COPE Digest: Publication Ethics in Practice. July 2015 (Vol. 3, Issue 7)

The month’s round up starts with news that an HIV scientist from Iowa State University is sentenced to prison and ordered to repay more than $7 million to the US National Institutes of Health. The scientist admitted he faked results in AIDS vaccine experiments, whose supposed success drew up to $20 million in extra federal grants. Hopefully this will act as a deterrent to others.

Detecting fake data is a difficult undertaking. John Carlisle gives practical advice about screening for non-random (ie, unreliable) data in randomized controlled trials submitted to journals.

An investigation by the Centre National de la Recherche Scientifique (CNRS, National Center for Scientific Research) established the existence of deliberate chart/diagram manipulations by Olivier Vionnet. This involved modifications and duplications of diagrams/charts or erroneous captions. The CNRS concludes that “Such inappropriate presentation of experimental data, however, does not amount to fabrication”. 

Concerns about fake peer reviewers continue. After a detailed investigation, Hindawi identified three editors who created fraudulent accounts.

More positive news items are about sharing data from clinical trials, publication of negative trial  results and improved incentives to ensure research integrity.

And finally, COPE is conducting a survey of its members. Watch out for the email appearing in your inbox soon.

If you have any items for COPE Digest, would like to contribute items or have other suggestions, as always, please get in touch (contact us here), and please do forward COPE Digest to your colleagues.

Every month we highlight a publication ethics case that has been brought to the COPE Forum, Ask COPE session or a query posted to COPE council by one of our members.

The ethics of self-experimentation (case # 15-03)

An author was the subject of his own study. He depleted himself of a vital nutrient until he had overt clinical and biochemical signs of the deficiency and submitted two manuscripts presenting his results. Reviewers raised concerns about the experimental model used and also concerns about the ethics of the study, particularly the lack of any oversight from an institutional research board. What criteria should editors use to determine whether such studies are acceptable?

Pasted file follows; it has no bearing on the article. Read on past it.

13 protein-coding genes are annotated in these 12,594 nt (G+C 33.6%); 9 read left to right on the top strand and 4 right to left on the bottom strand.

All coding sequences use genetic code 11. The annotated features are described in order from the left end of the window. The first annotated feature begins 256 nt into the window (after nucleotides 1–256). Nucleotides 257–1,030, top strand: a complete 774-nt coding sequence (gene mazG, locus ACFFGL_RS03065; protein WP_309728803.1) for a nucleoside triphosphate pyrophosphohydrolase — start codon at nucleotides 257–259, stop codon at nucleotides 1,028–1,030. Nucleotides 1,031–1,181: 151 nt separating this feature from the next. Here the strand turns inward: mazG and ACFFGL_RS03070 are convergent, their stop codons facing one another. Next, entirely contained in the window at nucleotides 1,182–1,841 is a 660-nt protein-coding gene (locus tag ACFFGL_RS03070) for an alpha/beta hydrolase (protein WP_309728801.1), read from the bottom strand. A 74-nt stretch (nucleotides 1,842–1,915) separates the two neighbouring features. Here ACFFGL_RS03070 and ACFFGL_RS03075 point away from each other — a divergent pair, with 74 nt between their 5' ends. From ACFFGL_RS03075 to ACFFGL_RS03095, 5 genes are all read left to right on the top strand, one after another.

Read the full case details, along with the discussion and advice from the Forum here:

Principles of Transparency and Best Practice in Scholarly Publishing

Report from the COPE Education Committee

Version two of the Principles of Transparency and Best Practice in Scholarly Publishing was recently released, incorporating clarifications about how the criteria were developed and how they will be used. The 14 Principles were developed in a collaborative effort among four membership organizations: the Committee on Publication Ethics (COPE), the Directory of Open Access Journals (DOAJ), the Open Access Scholarly Publishers Association (OASPA), and the World Association of Medical Editors (WAME). These organizations do not share information about member applications, but all use the criteria to screen and vet the journals and publishers applying for membership in any of these organizations. There is no attempt to create a “blacklist” of journals or publishers who do not meet the transparency criteria. The effort is primarily educational, to assist journals in meeting the highest standards of scholarly publishing. Another group that has adopted these principles for screening and vetting journals is the International Academy of Nurse Editors (INANE); there will likely be more groups using these helpful guidelines.

The 14 principles include clear guidelines about the following issues:
1. Peer review process
2. Governing body
3. Editorial team/contact information
4. Author fees
5. Copyright
6. Process for identification of and dealing with allegations of research misconduct
7. Ownership and management